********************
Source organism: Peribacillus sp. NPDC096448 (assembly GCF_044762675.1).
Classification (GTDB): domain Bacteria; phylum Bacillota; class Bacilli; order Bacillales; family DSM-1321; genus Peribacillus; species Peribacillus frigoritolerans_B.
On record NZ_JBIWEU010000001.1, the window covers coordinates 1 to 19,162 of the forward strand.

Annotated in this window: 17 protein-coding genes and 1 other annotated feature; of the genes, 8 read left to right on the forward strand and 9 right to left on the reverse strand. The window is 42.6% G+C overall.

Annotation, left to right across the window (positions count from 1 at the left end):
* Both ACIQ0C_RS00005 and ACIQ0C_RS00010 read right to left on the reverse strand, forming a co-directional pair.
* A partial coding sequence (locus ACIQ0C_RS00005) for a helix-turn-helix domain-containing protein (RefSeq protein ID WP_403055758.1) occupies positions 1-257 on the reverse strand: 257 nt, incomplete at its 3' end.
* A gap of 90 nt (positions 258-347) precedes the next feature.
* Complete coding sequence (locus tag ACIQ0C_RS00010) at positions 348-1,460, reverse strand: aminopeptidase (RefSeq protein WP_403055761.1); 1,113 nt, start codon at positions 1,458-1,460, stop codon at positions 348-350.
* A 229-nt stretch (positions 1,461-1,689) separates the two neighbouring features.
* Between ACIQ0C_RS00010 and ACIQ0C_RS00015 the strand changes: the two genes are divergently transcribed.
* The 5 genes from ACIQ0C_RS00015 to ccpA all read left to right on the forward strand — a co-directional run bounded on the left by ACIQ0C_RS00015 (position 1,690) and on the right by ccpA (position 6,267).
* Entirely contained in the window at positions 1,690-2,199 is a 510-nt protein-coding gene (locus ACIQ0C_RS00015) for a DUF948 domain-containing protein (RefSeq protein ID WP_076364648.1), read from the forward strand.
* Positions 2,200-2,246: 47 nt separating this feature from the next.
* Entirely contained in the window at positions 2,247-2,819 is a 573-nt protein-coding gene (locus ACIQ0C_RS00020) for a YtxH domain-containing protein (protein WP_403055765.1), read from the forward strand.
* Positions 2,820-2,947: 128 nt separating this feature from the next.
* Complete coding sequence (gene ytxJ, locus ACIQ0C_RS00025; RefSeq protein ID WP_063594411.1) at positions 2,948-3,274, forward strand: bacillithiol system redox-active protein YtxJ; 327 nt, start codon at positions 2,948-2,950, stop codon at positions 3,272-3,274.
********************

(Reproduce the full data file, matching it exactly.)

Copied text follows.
Source organism: Peribacillus sp. NPDC096448 (assembly GCF_044762675.1).
Classification (GTDB): domain Bacteria; phylum Bacillota; class Bacilli; order Bacillales; family DSM-1321; genus Peribacillus; species Peribacillus frigoritolerans_B.
On record NZ_JBIWEU010000001.1, the window covers coordinates 1 to 19,162 of the forward strand.

Annotated in this window: 17 protein-coding genes and 1 other annotated feature; of the genes, 8 read left to right on the forward strand and 9 right to left on the reverse strand. The window is 42.6% G+C overall.

Annotation, left to right across the window (positions count from 1 at the left end):
* Both ACIQ0C_RS00005 and ACIQ0C_RS00010 read right to left on the reverse strand, forming a co-directional pair.
* A partial coding sequence (locus ACIQ0C_RS00005) for a helix-turn-helix domain-containing protein (RefSeq protein ID WP_403055758.1) occupies positions 1-257 on the reverse strand: 257 nt, incomplete at its 3' end.
* A gap of 90 nt (positions 258-347) precedes the next feature.
* Complete coding sequence (locus tag ACIQ0C_RS00010) at positions 348-1,460, reverse strand: aminopeptidase (RefSeq protein WP_403055761.1); 1,113 nt, start codon at positions 1,458-1,460, stop codon at positions 348-350.
* A 229-nt stretch (positions 1,461-1,689) separates the two neighbouring features.
* Between ACIQ0C_RS00010 and ACIQ0C_RS00015 the strand changes: the two genes are divergently transcribed.
* The 5 genes from ACIQ0C_RS00015 to ccpA all read left to right on the forward strand — a co-directional run bounded on the left by ACIQ0C_RS00015 (position 1,690) and on the right by ccpA (position 6,267).
* Entirely contained in the window at positions 1,690-2,199 is a 510-nt protein-coding gene (locus ACIQ0C_RS00015) for a DUF948 domain-containing protein (RefSeq protein ID WP_076364648.1), read from the forward strand.
* Positions 2,200-2,246: 47 nt separating this feature from the next.
* Entirely contained in the window at positions 2,247-2,819 is a 573-nt protein-coding gene (locus ACIQ0C_RS00020) for a YtxH domain-containing protein (protein WP_403055765.1), read from the forward strand.
* Positions 2,820-2,947: 128 nt separating this feature from the next.
* Complete coding sequence (gene ytxJ, locus ACIQ0C_RS00025; RefSeq protein ID WP_063594411.1) at positions 2,948-3,274, forward strand: bacillithiol system redox-active protein YtxJ; 327 nt, start codon at positions 2,948-2,950, stop codon at positions 3,272-3,274.